When dying people choose to hasten death with a doctor’s help, their caregivers often face a troubling dilemma. In particular, hospice — the final stop for many terminal patients — poses an overlooked problem, OSU researchers report. That’s because hospice objects to physician-assisted death, yet most patients who choose assisted death are in hospice care.
“The conventional approach to the question of legalized physician-assisted death… has missed the issue of how the requirements of a new law are carried out by the primary care-giving institution, hospice care,” says philosopher Courtney Campbell, an expert in medical ethics. “Balancing core beliefs, such as compassion and non-abandonment of a patient, with the new law has been difficult at best for hospice professionals.”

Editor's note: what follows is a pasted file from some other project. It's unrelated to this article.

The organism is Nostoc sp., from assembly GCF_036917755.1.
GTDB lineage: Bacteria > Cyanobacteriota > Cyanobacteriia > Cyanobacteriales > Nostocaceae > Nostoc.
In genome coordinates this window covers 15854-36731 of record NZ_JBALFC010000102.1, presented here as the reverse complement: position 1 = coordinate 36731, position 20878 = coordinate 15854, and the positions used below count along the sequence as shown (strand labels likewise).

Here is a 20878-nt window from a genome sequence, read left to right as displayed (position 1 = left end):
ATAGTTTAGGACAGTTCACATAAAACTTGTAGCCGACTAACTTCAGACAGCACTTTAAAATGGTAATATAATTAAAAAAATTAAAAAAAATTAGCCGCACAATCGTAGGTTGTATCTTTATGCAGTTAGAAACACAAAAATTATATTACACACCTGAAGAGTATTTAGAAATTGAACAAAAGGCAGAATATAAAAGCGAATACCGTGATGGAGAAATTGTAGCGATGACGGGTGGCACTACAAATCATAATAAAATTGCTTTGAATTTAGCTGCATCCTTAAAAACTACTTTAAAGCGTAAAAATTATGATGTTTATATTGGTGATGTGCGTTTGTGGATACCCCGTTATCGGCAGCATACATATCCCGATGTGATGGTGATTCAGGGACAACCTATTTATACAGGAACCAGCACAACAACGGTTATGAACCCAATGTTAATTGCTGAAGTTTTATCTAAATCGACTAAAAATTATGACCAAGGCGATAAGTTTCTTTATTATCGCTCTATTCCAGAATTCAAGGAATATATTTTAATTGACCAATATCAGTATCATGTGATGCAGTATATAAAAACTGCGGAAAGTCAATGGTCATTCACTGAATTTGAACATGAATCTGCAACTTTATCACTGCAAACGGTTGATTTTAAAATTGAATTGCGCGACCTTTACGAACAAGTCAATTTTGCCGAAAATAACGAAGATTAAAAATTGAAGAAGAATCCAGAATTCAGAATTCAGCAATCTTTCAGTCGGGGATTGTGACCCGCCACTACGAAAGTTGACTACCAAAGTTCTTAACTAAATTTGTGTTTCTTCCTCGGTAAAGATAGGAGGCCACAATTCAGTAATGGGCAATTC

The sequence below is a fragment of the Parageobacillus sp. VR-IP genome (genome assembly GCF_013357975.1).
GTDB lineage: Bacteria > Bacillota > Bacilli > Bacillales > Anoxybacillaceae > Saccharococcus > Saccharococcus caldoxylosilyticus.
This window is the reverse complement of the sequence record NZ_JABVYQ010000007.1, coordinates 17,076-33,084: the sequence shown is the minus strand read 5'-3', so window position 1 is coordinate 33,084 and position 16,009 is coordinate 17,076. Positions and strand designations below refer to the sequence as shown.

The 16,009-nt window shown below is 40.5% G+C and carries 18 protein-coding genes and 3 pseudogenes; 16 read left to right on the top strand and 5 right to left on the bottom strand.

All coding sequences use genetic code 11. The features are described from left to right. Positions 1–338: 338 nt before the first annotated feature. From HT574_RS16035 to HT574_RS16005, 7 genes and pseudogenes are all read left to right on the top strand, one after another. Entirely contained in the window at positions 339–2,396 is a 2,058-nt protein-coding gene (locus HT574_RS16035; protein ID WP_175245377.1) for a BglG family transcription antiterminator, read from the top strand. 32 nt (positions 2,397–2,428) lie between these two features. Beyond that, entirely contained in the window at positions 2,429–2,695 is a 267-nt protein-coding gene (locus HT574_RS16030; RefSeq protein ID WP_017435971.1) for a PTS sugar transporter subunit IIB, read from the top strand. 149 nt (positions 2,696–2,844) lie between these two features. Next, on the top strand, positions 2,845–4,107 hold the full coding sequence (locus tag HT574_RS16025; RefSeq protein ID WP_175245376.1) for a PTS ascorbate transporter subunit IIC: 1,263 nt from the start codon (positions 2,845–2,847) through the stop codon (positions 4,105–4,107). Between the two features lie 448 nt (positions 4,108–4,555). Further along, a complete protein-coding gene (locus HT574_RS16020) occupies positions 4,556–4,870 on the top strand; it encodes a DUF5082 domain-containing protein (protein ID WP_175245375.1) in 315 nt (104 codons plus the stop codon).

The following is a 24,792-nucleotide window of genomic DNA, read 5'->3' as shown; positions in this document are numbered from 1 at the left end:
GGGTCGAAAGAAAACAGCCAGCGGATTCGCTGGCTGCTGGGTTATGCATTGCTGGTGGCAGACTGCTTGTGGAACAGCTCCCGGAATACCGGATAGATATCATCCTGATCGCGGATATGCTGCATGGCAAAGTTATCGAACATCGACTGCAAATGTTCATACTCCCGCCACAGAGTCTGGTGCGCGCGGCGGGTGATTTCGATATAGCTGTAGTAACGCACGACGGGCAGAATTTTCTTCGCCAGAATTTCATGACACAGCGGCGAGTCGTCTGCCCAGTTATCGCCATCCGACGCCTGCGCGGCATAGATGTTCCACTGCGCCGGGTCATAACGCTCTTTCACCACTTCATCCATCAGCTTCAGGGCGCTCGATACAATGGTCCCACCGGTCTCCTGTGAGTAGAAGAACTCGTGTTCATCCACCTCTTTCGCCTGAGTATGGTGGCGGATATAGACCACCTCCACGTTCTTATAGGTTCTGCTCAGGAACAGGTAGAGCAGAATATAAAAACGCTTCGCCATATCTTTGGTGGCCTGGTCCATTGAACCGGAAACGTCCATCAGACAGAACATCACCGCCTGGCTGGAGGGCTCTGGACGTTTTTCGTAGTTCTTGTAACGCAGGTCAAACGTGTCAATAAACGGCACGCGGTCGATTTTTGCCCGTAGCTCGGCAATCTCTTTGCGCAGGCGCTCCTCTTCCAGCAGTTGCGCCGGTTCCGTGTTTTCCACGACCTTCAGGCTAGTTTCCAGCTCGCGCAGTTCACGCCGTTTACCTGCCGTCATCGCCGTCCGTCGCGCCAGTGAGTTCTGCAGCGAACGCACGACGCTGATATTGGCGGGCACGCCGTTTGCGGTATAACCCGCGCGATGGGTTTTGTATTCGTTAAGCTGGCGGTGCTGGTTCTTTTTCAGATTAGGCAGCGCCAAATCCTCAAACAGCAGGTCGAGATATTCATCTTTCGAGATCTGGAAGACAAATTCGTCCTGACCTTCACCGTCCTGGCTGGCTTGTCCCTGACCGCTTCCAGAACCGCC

Campbell and his colleagues are encouraging informed dialogue around topics such as hospice’s mission, legal options, emotional and religious factors, family responsibilities and many other issues.